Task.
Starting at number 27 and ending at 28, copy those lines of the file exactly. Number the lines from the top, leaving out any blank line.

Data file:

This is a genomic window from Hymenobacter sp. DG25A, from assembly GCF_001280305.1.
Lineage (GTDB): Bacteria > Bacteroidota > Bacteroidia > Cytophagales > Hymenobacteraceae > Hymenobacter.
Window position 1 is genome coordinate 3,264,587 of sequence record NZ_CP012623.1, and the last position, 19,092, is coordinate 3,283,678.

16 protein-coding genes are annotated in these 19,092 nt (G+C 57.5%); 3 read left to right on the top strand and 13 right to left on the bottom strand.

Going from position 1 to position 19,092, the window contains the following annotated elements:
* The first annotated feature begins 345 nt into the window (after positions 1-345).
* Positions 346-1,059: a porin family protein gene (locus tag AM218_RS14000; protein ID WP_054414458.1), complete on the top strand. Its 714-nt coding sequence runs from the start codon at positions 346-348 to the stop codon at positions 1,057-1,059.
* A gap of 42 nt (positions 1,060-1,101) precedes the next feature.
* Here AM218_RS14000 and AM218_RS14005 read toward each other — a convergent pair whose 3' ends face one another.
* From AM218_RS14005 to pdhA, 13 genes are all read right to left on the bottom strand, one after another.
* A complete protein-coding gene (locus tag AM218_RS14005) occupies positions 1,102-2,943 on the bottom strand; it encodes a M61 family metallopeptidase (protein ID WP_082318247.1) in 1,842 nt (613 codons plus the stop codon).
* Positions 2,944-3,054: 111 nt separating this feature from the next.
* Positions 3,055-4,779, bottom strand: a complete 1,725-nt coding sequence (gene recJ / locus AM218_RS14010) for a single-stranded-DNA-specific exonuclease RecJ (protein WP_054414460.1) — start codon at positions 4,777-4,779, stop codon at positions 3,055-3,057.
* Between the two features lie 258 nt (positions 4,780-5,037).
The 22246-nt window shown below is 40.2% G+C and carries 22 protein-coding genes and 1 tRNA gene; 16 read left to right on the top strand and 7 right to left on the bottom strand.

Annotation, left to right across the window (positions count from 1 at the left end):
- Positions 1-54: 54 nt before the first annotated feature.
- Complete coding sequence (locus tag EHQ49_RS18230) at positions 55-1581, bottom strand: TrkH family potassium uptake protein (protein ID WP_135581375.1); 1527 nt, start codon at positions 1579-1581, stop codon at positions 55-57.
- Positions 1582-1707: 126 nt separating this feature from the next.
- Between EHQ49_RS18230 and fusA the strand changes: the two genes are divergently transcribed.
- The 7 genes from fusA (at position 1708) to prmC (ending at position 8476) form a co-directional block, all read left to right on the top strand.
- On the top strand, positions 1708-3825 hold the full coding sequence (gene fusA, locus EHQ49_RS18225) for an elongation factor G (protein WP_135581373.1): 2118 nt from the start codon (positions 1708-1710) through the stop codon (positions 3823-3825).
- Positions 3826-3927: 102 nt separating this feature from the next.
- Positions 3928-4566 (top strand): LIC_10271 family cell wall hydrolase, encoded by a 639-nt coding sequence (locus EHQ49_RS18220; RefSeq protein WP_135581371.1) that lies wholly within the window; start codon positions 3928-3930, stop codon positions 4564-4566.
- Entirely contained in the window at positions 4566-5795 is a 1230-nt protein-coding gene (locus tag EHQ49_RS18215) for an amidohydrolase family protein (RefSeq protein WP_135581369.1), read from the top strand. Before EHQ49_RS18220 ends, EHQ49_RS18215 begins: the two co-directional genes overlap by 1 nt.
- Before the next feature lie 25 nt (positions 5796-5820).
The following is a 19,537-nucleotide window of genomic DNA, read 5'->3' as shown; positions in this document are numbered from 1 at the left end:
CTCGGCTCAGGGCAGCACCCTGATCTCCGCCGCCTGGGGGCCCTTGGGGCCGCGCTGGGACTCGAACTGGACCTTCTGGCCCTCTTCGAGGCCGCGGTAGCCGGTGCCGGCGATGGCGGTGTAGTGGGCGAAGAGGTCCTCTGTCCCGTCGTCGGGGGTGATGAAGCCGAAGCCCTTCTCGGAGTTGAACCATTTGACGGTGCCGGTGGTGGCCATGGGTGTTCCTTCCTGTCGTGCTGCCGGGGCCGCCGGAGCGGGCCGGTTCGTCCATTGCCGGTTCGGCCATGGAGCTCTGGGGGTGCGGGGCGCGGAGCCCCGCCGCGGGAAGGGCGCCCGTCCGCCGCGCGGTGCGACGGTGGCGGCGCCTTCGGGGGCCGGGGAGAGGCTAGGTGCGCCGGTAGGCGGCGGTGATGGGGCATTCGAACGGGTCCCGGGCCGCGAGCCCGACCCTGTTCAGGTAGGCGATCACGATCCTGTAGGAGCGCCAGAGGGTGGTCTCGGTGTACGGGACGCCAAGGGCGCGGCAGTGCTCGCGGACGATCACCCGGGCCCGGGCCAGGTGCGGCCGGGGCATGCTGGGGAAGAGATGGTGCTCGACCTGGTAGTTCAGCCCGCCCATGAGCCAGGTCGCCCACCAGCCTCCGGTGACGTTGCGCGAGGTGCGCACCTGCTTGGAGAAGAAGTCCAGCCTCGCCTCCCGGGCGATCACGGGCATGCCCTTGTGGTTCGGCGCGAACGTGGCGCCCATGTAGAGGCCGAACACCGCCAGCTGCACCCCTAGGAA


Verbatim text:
The following is a 19,537-nucleotide window of genomic DNA, read 5'->3' as shown; positions in this document are numbered from 1 at the left end:
CTCGGCTCAGGGCAGCACCCTGATCTCCGCCGCCTGGGGGCCCTTGGGGCCGCGCTGGGACTCGAACTGGACCTTCTGGCCCTCTTCGAGGCCGCGGTAGCCGGTGCCGGCGATGGCGGTGTAGTGGGCGAAGAGGTCCTCTGTCCCGTCGTCGGGGGTGATGAAGCCGAAGCCCTTCTCGGAGTTGAACCATTTGACGGTGCCGGTGGTGGCCATGGGTGTTCCTTCCTGTCGTGCTGCCGGGGCCGCCGGAGCGGGCCGGTTCGTCCATTGCCGGTTCGGCCATGGAGCTCTGGGGGTGCGGGGCGCGGAGCCCCGCCGCGGGAAGGGCGCCCGTCCGCCGCGCGGTGCGACGGTGGCGGCGCCTTCGGGGGCCGGGGAGAGGCTAGGTGCGCCGGTAGGCGGCGGTGATGGGGCATTCGAACGGGTCCCGGGCCGCGAGCCCGACCCTGTTCAGGTAGGCGATCACGATCCTGTAGGAGCGCCAGAGGGTGGTCTCGGTGTACGGGACGCCAAGGGCGCGGCAGTGCTCGCGGACGATCACCCGGGCCCGGGCCAGGTGCGGCCGGGGCATGCTGGGGAAGAGATGGTGCTCGACCTGGTAGTTCAGCCCGCCCATGAGCCAGGTCGCCCACCAGCCTCCGGTGACGTTGCGCGAGGTGCGCACCTGCTTGGAGAAGAAGTCCAGCCTCGCCTCCCGGGCGATCACGGGCATGCCCTTGTGGTTCGGCGCGAACGTGGCGCCCATGTAGAGGCCGAACACCGCCAGCTGCACCCCTAGGAA